Assessing WCF NET.TCP Endpoint Configurations

Assessing WCF NET.TCP Endpoint Configurations

Several years back, Microsoft shipped Windows Communication Foundation (WCF) as part of its .NET platform. The idea was simple: create a framework that could enable developers to write the code for a service one time only, and allow that code to run in a number of ways (SOAP/XML, REST/JSON, TCP Socket, etc.) via configuration. A developer does not need to modify code for an existing WCF service currently hosted as an XML web service when moving that service to a different type of WCF endpoint. In fact, the developer may not even be involved in that move.


NET.TCP endpoints are Microsoft’s answer to high-performance WCF communication, since there is no HTTP wrapper involved to introduce latency. This makes WCF well suited for services inside the firewall, such as server-to-server in a multi-tiered application, but less suitable for soliciting direct connections on the Internet (better to use one of the various HTTPS options instead in that scenario). NET.TCP endpoints can use one of the following security schemes (see for further reference):


  • SecurityMode.None – In this scenario there is no authentication (authN), authorization (authZ), or transport layer encryption.  This is as simple and raw as NET.TCP endpoints can get.
  • SecurityMode.Transport – Transport layer encryption (TLS) is used to wrap communications between the client and server.
  • SecurityMode.Message – The message itself contains credentials or digital signatures used by the remote party for authN and authZ decisions.
  • SecurityMode.TransportWithMessageCredential – This is a combination of Transport and Message security settings.


    With the HTTP/S based WCF endpoints, a tester can quickly determine if transport encryption and authentication are required, usually with just a web browser. However, with NET.TCP endpoints, this becomes much more difficult to enumerate.


    One way to determine the security settings for the NET.TCP endpoint is to look at the web.config or app.config file associated with the deployed endpoint. However, on a blackbox penetration test, this is simply out of scope. Even if it’s in scope, WCF configurations are some of the easiest to confuse and mess up. It’s entirely possible that having the config file may generate more questions than answers.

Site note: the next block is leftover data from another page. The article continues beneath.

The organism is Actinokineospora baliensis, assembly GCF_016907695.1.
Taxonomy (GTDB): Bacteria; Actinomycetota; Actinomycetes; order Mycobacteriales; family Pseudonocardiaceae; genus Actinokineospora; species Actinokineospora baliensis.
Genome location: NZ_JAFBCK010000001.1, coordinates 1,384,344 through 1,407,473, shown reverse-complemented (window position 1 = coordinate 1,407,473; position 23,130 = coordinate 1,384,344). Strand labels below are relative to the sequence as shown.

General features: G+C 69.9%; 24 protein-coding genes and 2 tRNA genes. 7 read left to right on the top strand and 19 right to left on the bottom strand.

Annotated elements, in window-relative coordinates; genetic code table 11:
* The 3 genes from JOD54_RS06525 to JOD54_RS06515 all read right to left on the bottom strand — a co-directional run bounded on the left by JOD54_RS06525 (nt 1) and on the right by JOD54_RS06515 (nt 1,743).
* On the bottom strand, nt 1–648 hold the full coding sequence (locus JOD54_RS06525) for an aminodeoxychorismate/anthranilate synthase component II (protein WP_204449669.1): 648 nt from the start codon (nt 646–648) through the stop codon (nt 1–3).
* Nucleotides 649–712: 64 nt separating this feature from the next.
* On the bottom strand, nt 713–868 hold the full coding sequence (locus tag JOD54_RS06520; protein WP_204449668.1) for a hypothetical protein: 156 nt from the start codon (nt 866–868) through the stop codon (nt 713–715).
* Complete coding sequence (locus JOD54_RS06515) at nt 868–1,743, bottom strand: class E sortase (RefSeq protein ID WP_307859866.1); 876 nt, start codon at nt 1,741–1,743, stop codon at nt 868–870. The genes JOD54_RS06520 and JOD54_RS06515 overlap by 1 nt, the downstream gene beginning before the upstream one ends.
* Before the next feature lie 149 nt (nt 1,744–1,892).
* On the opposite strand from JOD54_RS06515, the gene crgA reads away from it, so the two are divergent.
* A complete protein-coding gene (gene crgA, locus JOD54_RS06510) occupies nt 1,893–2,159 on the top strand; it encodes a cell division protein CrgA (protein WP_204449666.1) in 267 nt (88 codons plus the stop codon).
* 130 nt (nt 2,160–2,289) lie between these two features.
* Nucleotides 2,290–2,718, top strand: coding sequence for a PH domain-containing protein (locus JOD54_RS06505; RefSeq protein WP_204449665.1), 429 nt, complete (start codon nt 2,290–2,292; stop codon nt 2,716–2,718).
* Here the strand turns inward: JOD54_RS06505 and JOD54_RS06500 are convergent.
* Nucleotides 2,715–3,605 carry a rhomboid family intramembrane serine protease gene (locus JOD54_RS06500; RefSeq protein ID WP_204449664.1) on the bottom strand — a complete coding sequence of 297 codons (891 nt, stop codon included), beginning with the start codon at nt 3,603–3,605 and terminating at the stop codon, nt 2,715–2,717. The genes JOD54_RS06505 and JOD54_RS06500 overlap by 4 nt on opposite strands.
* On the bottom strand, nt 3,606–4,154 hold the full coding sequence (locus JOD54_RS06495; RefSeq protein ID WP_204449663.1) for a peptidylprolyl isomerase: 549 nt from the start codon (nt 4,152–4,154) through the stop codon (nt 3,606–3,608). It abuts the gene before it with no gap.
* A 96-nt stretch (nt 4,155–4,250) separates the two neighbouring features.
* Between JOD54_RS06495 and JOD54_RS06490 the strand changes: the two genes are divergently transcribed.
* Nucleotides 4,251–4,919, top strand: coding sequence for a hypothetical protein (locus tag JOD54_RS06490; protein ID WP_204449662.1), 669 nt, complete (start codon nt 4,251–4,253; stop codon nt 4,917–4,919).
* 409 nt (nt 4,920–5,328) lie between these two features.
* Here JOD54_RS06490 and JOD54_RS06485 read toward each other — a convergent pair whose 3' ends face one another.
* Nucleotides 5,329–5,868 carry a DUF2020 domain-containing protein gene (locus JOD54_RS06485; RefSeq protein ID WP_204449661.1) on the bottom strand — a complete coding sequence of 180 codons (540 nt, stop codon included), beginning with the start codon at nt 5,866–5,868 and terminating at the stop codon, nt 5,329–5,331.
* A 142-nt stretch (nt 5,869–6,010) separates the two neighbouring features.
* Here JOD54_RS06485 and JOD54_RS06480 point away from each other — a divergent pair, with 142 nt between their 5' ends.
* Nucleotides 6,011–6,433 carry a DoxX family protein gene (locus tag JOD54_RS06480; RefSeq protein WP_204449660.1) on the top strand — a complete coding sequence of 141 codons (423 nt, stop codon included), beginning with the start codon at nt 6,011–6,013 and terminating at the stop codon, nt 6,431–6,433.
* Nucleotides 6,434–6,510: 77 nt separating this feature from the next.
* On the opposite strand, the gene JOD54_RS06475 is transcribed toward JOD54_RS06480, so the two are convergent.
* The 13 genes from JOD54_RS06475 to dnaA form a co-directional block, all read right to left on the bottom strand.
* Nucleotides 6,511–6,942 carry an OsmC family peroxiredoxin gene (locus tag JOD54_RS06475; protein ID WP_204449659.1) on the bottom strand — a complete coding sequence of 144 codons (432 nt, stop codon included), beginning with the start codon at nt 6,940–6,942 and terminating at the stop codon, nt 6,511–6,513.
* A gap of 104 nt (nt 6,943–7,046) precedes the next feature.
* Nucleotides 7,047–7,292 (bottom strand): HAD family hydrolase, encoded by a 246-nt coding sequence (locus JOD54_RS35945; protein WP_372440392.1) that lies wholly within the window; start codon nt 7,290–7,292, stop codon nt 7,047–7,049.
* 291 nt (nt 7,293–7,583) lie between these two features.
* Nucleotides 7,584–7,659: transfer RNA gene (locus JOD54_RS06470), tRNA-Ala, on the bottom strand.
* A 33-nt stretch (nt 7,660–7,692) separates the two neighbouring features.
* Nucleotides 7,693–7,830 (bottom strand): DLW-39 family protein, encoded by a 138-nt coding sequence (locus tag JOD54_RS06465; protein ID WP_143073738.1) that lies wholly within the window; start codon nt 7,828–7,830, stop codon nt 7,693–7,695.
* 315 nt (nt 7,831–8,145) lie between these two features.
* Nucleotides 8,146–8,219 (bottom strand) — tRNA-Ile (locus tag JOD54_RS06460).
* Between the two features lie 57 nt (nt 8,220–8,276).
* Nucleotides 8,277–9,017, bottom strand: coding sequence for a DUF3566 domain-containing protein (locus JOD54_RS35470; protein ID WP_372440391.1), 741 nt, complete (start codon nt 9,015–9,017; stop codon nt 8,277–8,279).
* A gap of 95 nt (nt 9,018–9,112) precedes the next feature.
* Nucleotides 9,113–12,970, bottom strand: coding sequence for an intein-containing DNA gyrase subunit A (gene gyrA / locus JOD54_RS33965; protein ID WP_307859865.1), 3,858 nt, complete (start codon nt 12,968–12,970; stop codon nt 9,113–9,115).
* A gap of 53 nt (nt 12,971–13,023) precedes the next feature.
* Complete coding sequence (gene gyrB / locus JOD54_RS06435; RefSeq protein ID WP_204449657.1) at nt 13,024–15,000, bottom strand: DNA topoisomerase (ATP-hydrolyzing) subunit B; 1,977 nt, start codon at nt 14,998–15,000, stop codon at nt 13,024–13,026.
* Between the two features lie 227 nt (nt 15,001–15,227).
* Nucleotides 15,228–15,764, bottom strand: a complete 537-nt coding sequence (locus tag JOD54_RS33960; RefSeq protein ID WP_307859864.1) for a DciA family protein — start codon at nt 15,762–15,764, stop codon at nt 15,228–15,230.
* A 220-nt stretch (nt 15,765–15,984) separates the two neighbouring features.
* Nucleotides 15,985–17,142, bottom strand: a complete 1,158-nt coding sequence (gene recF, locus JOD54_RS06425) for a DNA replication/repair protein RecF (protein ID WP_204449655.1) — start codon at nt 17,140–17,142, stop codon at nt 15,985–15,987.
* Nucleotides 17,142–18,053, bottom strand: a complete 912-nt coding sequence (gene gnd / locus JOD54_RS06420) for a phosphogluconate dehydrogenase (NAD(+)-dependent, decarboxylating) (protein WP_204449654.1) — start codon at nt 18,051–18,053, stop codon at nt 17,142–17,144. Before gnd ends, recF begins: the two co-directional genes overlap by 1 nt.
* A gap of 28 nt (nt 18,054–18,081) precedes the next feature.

Simply scanning the NET.TCP endpoint’s port with nmap will not yield anything other than the port is open, as the service will be custom and otherwise not completely known by nmap.


    The only other way to determine the security settings for the NET.TCP endpoint is to connect to it programmatically. Typically, this requires accessing the service Metadata Exchange (MEX) URL and letting Visual Studio dynamically create a stub project with the live service as a dependency. However, if the service does not have its definition published (security teams often advise developers not to publish the MEX), then this is impossible and the tester is left to acquire a copy of the service’s “contract” and write C# code to consume it. If the “contract” for the WCF service is published but complicated, then there may be a lot of code for the tester to enumerate in order to send even a single valid request end-to-end.


    Since none of those are ideal situations, I took a few minutes to create a more generic tool called WcfScan that can be used to scan and enumerate a NET.TCP WCF service’s security configuration. The code is open source and the tool can be found on GitHub:


    The code creates a very simple, generic service contract and attempts to connect to the supplied service endpoint URL, cycling through all of the possible security setting options. Ultimately, the generic contract will not make a successful end-to-end call to the service; however, it will work just fine for enumerating the security settings by interpreting the exceptions that the .NET framework returns. This allows the tester to focus on the results rather than write boilerplate code that is only needed for a few minutes. For the tester who is unfamiliar with development in .NET, WcfScan can help to quickly assess basic security configuration settings for a NET.TCP service binding.


    Usage is simple: WcfScan.exe net.tcp://[host]:[port]/[path]


    This screenshot shows WcfScan enumerating a service endpoint running over NET.TCP with no authentication:


    WCF 1


    This screenshot shows WcfScan enumerating a NET.TCP service that is wide open with no authentication, sending all of its messages in clear-text across the network:


    WCF 2


    Of course, this simply enumerates the transport and authentication settings. It does not look for any additional injection or logic flaws in the WCF service. For that, your tester will need both security and development skills.